Components of Blood

  • Blood consists of plasma and formed elements. Plasma, which makes up about 55% of blood, is the straw-colored clear liquid in which cellular elements and dissolved substances (solutes) are suspended.
  • (Serum is the fluid portion of the blood that remains after fibrin and the formed elements have been removed with centrifugation.) Plasma is approximately 92% water and 8% a mixture of both organic and inorganic substances.

The components of plasma and their functions.

  • WATER (92%): Carries formed elements and dissolved substances; absorbs heat.
  • Major proteins: Albumin controls water movement across membranes; affects blood viscosity (thickness), pressure, and volume; transports substances such as drugs. Globulin forms antibodies to fight bacteria and viruses. Fibrinogen forms fibrin and, with platelets, coagulates blood.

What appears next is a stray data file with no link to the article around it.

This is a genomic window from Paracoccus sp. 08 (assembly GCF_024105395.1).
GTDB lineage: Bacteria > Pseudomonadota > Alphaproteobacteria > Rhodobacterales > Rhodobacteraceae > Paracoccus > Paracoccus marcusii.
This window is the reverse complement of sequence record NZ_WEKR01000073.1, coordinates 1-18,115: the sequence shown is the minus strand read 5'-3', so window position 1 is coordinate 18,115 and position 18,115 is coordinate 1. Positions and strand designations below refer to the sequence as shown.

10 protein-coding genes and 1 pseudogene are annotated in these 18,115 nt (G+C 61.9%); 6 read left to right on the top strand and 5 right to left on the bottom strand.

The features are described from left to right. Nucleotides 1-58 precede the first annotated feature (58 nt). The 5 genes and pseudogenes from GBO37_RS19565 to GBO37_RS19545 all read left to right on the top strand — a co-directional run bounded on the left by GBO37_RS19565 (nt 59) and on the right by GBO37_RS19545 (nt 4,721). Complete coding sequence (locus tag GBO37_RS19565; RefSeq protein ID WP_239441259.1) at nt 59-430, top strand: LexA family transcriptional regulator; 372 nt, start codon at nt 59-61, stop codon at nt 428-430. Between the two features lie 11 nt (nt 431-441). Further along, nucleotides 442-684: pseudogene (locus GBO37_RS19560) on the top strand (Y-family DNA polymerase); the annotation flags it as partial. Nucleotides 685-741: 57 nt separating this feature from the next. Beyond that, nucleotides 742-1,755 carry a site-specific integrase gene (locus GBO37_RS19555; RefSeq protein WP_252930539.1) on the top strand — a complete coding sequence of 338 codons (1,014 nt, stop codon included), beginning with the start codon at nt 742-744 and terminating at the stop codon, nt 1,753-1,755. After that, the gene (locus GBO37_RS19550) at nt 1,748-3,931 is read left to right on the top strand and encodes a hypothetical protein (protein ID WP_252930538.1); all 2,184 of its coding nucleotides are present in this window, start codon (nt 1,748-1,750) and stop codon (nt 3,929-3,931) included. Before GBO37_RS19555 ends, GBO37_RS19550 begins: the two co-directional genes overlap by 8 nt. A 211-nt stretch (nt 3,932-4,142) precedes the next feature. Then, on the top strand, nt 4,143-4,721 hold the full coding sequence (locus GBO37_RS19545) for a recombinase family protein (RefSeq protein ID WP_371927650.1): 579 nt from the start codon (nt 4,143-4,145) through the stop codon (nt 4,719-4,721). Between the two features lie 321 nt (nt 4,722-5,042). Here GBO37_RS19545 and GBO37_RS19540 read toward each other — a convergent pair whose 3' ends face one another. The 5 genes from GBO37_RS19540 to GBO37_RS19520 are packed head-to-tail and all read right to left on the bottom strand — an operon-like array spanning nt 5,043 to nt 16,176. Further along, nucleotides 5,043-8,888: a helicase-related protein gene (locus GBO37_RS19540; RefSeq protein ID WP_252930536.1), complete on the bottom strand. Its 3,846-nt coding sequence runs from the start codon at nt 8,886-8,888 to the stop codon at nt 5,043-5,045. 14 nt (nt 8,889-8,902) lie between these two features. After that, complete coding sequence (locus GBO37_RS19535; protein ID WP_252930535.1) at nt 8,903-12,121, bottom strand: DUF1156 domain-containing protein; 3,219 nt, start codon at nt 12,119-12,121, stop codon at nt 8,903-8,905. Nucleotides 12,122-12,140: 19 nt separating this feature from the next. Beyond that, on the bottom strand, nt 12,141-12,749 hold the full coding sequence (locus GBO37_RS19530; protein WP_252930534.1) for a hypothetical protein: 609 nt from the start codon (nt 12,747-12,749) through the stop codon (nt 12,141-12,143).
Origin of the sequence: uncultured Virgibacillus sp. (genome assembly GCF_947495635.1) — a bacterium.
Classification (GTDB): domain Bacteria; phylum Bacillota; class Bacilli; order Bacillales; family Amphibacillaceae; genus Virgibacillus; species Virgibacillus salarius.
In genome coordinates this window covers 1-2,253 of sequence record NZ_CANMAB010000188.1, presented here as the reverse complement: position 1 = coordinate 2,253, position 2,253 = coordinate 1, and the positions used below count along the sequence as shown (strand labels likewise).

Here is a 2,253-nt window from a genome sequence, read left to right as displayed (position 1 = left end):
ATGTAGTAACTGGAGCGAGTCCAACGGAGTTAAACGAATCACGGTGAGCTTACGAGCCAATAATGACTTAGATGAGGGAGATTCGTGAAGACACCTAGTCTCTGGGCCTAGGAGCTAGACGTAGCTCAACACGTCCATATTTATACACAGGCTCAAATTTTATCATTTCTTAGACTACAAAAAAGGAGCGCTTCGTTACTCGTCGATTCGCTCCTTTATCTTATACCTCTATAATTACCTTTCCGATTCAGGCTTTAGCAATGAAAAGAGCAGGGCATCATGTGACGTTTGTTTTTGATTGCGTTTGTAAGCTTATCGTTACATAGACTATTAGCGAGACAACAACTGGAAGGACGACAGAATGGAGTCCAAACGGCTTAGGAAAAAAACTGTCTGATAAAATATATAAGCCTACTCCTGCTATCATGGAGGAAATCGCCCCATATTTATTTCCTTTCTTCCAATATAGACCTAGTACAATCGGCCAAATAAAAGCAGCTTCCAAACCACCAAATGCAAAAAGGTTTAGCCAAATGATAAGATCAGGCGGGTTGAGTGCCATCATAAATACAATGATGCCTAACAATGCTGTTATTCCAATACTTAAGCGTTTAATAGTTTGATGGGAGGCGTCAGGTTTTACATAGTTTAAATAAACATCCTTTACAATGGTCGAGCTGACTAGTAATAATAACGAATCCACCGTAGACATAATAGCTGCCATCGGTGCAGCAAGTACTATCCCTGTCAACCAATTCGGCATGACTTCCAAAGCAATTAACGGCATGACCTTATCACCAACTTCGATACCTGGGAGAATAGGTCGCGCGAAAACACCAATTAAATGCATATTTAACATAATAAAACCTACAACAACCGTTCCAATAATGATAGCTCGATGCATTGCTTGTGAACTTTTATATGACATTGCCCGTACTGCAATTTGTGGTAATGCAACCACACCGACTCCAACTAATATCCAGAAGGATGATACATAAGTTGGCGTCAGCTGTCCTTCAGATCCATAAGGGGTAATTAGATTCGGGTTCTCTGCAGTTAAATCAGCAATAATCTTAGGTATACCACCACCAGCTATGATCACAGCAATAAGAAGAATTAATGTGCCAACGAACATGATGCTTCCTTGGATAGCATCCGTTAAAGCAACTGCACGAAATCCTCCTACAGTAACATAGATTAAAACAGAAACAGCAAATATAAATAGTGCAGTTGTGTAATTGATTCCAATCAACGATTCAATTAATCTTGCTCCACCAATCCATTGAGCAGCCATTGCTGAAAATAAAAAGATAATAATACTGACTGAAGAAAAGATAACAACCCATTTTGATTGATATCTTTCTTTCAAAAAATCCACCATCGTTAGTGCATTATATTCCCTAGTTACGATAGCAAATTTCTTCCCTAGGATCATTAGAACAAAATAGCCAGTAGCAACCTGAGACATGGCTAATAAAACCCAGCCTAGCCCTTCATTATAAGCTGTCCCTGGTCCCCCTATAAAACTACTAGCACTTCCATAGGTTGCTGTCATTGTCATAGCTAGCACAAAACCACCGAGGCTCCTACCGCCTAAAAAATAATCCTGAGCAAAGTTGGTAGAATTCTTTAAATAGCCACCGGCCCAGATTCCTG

• Nonprotein nitrogen: Products of metabolism: urea, uric add, creatine, creatinine, ammonium salts; toxic if not removed; carried in blood to organs of excretion.
  • Products of digestion: Amino acids, glucose, fatty adds – all needed by cells for energy, repair, and reproduction
  • Regulatory substances: Enzymes for cellular chemical reactions; hormones to regulate growth and development.
  • Electrolytes: Sodium (Na+), potassium (K+), calcium (Ca++), magnesium (Mg+), chloride (Cl–), phosphate (PO4–), sulfate (SO4–), bicarbonate (HCO3–), and inorganic salts.
Components of Blood

Components of Blood

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